So maybe instead of saying, “I’m a liberal,” I’ll start saying I believe in kindness and generosity. I believe in adhering to truth and justice, protecting those who are vulnerable, and giving equal opportunity. I respect life on this planet. I believe in making reparations for wrongs. I believe we are all part of the same eco-system, and I pledge my allegiance to earth, not nations, to earthlings, not humans. I wonder how many “conservatives” believe in the same things? Maybe if we define ourselves by our ethics and values instead of our politics, we can find common ground. 

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And on a silly note….

Happy New Year America! Look who earned the honor of being the new celebrity shitter! 🙂

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Comments

  1. Beautiful pics and brings me back to Spain when I visited a decade ago. By the way, don’t kid yourself: I was in Barcelona when they were having riots during election season. I recall looking out a restaurant window while eating my paella dinner watching throngs of protesters and police holding shields and batons. People throwing things everywhere. It was a bit scary, but we thought the police were hot!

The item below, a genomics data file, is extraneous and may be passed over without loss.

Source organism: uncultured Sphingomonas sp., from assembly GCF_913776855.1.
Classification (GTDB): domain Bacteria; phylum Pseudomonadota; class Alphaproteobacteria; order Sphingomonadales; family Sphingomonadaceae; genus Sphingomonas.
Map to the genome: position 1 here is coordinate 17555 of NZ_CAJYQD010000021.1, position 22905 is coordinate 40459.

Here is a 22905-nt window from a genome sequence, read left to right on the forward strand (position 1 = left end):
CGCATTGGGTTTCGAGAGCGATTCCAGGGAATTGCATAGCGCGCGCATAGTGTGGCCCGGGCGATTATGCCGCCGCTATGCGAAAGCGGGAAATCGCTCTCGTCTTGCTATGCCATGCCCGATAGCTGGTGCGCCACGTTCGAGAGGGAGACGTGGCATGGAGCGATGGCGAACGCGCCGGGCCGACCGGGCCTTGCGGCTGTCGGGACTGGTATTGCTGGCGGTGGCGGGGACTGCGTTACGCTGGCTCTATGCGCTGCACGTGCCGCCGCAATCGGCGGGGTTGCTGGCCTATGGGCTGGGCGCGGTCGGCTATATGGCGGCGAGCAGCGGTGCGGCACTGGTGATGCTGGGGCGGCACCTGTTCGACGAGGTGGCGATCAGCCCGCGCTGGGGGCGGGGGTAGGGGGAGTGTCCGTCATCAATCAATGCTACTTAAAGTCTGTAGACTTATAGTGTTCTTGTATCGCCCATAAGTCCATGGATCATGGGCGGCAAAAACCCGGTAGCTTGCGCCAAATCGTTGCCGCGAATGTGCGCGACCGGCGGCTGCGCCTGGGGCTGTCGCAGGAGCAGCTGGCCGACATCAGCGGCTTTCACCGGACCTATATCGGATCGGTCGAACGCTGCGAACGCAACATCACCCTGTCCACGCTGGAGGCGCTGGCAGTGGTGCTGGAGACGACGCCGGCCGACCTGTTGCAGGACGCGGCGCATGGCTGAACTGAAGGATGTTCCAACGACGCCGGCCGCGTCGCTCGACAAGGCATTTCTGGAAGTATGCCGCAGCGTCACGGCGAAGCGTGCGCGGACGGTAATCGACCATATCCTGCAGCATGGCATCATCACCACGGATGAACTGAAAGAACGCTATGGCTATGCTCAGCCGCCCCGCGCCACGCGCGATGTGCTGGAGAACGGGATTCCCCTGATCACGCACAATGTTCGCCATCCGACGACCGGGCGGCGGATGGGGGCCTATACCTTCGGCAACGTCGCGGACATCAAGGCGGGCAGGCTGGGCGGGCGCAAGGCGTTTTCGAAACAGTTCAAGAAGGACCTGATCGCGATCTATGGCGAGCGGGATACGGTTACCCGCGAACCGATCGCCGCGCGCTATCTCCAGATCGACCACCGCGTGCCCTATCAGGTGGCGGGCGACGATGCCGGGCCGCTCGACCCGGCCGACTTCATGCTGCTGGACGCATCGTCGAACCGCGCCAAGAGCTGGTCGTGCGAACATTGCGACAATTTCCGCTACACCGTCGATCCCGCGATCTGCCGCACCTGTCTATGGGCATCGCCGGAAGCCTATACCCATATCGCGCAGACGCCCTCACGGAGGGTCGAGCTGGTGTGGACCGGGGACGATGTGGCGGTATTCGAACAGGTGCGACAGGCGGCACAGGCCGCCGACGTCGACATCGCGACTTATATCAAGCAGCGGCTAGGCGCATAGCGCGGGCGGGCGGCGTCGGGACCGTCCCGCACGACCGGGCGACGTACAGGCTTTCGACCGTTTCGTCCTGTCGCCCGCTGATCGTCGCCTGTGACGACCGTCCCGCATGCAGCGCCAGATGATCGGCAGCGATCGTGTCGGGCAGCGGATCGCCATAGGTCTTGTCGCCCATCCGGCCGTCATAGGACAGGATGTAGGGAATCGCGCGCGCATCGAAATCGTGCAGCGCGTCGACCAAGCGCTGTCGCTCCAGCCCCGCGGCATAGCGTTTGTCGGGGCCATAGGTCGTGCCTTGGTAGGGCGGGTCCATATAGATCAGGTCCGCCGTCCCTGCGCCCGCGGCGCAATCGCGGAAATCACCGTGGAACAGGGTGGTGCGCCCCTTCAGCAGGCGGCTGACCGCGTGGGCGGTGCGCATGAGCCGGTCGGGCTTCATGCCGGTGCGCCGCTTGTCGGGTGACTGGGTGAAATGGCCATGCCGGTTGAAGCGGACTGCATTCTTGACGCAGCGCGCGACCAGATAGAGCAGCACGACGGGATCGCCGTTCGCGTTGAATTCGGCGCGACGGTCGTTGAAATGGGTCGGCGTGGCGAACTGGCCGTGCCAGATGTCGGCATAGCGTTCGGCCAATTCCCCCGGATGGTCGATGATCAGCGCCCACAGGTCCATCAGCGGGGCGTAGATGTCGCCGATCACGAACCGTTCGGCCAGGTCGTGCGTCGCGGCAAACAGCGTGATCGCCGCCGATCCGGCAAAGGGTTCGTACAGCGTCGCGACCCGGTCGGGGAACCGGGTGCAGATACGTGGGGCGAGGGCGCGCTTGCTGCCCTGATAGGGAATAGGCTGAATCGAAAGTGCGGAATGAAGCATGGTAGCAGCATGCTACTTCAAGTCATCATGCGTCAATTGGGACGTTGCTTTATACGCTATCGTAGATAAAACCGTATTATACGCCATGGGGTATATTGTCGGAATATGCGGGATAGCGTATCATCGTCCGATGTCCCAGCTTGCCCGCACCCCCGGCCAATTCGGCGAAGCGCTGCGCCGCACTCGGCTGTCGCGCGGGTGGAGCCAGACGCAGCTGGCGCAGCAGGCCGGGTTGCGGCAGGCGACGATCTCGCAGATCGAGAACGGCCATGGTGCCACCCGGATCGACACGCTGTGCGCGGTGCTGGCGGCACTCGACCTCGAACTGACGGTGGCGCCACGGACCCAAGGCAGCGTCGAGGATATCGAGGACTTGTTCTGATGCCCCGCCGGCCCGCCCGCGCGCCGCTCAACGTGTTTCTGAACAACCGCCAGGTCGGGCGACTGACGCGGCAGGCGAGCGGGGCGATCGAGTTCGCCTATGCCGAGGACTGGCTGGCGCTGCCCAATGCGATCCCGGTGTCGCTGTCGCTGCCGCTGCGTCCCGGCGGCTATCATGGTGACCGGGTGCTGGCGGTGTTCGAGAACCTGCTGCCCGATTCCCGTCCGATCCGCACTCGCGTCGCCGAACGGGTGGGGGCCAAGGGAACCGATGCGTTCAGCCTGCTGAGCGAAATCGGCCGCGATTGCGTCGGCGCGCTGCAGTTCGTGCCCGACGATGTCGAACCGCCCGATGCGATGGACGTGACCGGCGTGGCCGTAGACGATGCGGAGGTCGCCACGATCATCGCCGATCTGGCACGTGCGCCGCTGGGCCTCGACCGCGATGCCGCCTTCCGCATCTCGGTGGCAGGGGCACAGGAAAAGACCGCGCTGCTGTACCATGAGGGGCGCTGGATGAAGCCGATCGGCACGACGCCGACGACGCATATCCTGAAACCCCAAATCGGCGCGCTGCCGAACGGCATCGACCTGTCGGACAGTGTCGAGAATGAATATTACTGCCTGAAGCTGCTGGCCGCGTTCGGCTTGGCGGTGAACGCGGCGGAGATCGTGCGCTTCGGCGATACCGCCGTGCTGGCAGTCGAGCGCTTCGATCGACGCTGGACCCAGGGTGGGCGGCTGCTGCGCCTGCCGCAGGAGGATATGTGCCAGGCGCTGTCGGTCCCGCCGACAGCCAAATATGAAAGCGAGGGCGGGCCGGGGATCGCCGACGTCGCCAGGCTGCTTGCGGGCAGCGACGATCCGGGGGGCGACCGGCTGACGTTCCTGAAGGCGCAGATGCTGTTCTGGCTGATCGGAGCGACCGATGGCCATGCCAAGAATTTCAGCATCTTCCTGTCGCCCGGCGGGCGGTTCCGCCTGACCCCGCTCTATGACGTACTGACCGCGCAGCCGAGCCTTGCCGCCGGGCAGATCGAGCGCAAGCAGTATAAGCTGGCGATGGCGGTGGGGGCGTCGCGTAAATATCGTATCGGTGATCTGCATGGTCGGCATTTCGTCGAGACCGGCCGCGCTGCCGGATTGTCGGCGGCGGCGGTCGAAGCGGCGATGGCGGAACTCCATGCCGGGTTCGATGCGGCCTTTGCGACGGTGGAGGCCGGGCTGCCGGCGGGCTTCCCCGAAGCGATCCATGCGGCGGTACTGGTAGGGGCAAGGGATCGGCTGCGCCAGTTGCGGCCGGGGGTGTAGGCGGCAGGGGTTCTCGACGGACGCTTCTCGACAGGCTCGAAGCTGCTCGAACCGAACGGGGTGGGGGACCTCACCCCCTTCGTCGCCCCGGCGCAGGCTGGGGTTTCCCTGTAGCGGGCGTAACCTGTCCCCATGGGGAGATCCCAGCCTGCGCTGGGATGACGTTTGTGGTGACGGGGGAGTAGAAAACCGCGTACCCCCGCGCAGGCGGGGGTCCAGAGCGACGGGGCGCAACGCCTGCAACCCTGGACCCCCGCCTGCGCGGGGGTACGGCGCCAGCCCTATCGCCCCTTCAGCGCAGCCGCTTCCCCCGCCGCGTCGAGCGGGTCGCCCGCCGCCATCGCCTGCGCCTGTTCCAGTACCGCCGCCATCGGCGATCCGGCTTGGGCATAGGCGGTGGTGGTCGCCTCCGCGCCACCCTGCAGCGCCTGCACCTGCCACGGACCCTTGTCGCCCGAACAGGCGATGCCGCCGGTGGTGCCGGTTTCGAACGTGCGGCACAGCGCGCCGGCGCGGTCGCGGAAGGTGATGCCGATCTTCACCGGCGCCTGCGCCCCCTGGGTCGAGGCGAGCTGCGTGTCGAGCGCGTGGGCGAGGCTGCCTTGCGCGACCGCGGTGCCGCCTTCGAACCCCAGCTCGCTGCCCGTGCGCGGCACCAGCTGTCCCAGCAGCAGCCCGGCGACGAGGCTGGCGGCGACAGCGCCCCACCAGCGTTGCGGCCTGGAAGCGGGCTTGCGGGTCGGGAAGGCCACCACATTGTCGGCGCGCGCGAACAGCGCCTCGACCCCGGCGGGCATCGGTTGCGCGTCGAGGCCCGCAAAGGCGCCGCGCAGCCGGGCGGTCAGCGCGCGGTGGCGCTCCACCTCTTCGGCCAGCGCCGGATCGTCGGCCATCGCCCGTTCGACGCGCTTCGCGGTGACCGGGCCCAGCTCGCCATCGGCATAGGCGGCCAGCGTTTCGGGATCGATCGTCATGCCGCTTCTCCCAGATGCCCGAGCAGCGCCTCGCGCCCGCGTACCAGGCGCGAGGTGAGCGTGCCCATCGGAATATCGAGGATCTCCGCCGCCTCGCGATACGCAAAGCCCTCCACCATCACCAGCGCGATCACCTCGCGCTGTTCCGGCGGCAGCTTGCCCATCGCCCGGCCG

• I think I’d actually appreciate some civil disobedience in our country. We could use some impassioned citizens fighting for fair elections 🙂 And I think protesters are hot, and revolutionaries…meow meow! Except I don’t want the bloody kind. We need to re-invent that shit to be less gory. These days in Spain they have Pablo Iglesias, the leader of the fairly new leftist party Podemos (an evolution of the indignados) that has upset the two-party system and invigorated more grassroot, circle-group participation in politics. So far I’m very interested….it would be kind of like if Jon Stewart spliced himself with Robin Williams in Dead Poet Society and became the leader of a sexy new political party.